Vantiv, a U.S.-based payments processing and technology provider, and Worldpay, its counterpart in the U.K., have reached “an agreement in principle on the key terms of a potential merger,” reports Paybefore sister publication Banking Technology. Additional reports put the value of the merger at $10 billion, with rival bidder JPMorgan Chase having until Aug. 1 to make a counteroffer.
Vantiv has been around since the 1970s (it used to be called Fifth Third Processing Solutions) and is one of the largest merchant acquirers in the US today. It employs 3,600 people and processes around 20.1 billion payment transactions collectively worth $726 billion per year.
Worldpay was founded by Nick Ogden in the late 1980s (Ogden has recently embarked on a new venture—a clearing bank in the U.K.). It was sold to RBS in 2002, and later to private equity firms Bain Capital and Advent International.
In 2015, Worldpay was floated on the London Stock Exchange (LSE)—the largest London IPO that year.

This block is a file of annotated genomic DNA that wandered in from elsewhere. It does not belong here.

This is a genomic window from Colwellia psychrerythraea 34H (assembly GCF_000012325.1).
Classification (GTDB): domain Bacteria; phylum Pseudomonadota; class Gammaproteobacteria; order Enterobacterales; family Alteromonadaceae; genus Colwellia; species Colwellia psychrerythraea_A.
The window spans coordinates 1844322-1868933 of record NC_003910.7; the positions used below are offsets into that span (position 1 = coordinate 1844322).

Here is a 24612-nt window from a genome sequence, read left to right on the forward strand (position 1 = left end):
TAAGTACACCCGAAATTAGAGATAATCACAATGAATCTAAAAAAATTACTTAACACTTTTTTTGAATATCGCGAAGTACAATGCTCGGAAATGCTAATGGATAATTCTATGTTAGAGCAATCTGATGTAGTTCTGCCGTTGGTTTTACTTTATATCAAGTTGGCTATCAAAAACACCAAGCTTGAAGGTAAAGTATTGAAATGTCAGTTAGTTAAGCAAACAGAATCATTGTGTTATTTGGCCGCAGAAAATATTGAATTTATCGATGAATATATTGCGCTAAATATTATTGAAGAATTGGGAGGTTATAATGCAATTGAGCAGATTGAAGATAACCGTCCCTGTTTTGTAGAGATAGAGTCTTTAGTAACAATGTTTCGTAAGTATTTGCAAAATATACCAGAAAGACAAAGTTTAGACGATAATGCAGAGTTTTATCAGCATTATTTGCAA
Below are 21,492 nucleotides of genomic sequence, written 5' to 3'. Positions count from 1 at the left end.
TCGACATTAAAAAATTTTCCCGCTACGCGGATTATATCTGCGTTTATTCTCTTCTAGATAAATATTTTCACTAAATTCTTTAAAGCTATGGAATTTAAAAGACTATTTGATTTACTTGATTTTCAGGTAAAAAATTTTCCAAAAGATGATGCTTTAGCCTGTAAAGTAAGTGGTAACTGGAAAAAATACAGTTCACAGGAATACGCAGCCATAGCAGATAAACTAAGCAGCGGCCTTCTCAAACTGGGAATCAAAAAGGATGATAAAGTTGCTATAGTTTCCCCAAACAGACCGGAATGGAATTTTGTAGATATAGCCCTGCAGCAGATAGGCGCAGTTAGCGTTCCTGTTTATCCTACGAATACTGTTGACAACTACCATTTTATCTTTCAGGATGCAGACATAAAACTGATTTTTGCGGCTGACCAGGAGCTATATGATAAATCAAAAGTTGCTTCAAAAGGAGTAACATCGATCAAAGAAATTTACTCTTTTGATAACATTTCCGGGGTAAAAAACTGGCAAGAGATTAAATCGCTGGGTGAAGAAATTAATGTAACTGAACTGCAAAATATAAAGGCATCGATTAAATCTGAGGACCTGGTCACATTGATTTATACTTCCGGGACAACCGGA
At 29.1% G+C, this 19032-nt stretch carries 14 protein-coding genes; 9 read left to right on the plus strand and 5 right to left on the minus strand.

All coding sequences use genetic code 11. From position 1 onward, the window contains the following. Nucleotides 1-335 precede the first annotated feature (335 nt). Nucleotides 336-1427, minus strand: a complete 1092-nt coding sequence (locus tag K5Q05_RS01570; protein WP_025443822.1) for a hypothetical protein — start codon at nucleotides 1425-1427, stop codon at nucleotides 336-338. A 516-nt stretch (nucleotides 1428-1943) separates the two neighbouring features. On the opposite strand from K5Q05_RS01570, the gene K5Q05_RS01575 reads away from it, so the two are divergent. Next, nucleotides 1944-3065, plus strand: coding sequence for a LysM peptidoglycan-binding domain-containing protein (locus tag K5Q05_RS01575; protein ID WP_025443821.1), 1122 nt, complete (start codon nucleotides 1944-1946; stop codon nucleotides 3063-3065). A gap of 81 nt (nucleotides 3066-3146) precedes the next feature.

Last year, Worldpay recorded the revenues of £4.5 billion and operating profit of £389.2 million. The company employs 5,000 people.
If the Vantiv-Worldpay merger goes ahead, Worldpay shareholders would own approximately 41 percent of the share capital of the combined group on a fully diluted basis.
The total value to Worldpay shareholders would be £3.85 (US$4.97) per Worldpay share.
Worldpay shares will be delisted from LSE. Common stock in Vantiv, which will be the ultimate holding company of the combined group, will continue to be listed on the New York Stock Exchange.
There is “compelling strategic, commercial and financial rationale for combining Worldpay and Vantiv’s complementary businesses,” the two companies say.
The new entity will operate in “the four core regions of the U.S., Europe, Asia-Pacific and South America.”
It will be led by Charles Drucker (currently president and CEO of Vantiv) as executive chairman and co-CEO, Philip Jansen (current CEO of Worldpay) as co-CEO, and Stephanie Ferris as CFO (Vantiv’s CFO at present).
The boards of the two firms “have identified substantial opportunities for cost synergies, which support significant potential shareholder value creation.” There are also “additional revenue growth opportunities.”
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